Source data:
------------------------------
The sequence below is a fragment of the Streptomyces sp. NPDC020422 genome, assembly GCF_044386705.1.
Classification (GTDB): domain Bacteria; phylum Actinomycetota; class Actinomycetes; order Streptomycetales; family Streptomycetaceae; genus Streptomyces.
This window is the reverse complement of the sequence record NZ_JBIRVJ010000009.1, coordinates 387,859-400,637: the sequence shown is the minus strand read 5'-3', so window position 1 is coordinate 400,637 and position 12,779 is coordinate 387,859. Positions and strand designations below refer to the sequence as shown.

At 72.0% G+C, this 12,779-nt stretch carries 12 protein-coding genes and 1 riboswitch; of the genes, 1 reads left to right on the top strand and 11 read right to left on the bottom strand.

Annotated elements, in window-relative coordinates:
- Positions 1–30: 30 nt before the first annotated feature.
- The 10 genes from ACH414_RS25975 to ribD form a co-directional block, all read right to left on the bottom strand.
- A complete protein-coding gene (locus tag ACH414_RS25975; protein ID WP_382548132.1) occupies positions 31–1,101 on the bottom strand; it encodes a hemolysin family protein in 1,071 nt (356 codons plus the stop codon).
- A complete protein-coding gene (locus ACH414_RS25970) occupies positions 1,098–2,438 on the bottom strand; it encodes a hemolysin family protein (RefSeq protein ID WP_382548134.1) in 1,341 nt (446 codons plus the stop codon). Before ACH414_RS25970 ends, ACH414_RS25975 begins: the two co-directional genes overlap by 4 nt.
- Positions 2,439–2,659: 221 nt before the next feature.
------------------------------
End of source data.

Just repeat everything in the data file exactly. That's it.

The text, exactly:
The sequence below is a fragment of the Streptomyces sp. NPDC020422 genome, assembly GCF_044386705.1.
Classification (GTDB): domain Bacteria; phylum Actinomycetota; class Actinomycetes; order Streptomycetales; family Streptomycetaceae; genus Streptomyces.
This window is the reverse complement of the sequence record NZ_JBIRVJ010000009.1, coordinates 387,859-400,637: the sequence shown is the minus strand read 5'-3', so window position 1 is coordinate 400,637 and position 12,779 is coordinate 387,859. Positions and strand designations below refer to the sequence as shown.

At 72.0% G+C, this 12,779-nt stretch carries 12 protein-coding genes and 1 riboswitch; of the genes, 1 reads left to right on the top strand and 11 read right to left on the bottom strand.

Annotated elements, in window-relative coordinates:
- Positions 1–30: 30 nt before the first annotated feature.
- The 10 genes from ACH414_RS25975 to ribD form a co-directional block, all read right to left on the bottom strand.
- A complete protein-coding gene (locus tag ACH414_RS25975; protein ID WP_382548132.1) occupies positions 31–1,101 on the bottom strand; it encodes a hemolysin family protein in 1,071 nt (356 codons plus the stop codon).
- A complete protein-coding gene (locus ACH414_RS25970) occupies positions 1,098–2,438 on the bottom strand; it encodes a hemolysin family protein (RefSeq protein ID WP_382548134.1) in 1,341 nt (446 codons plus the stop codon). Before ACH414_RS25970 ends, ACH414_RS25975 begins: the two co-directional genes overlap by 4 nt.
- Positions 2,439–2,659: 221 nt before the next feature.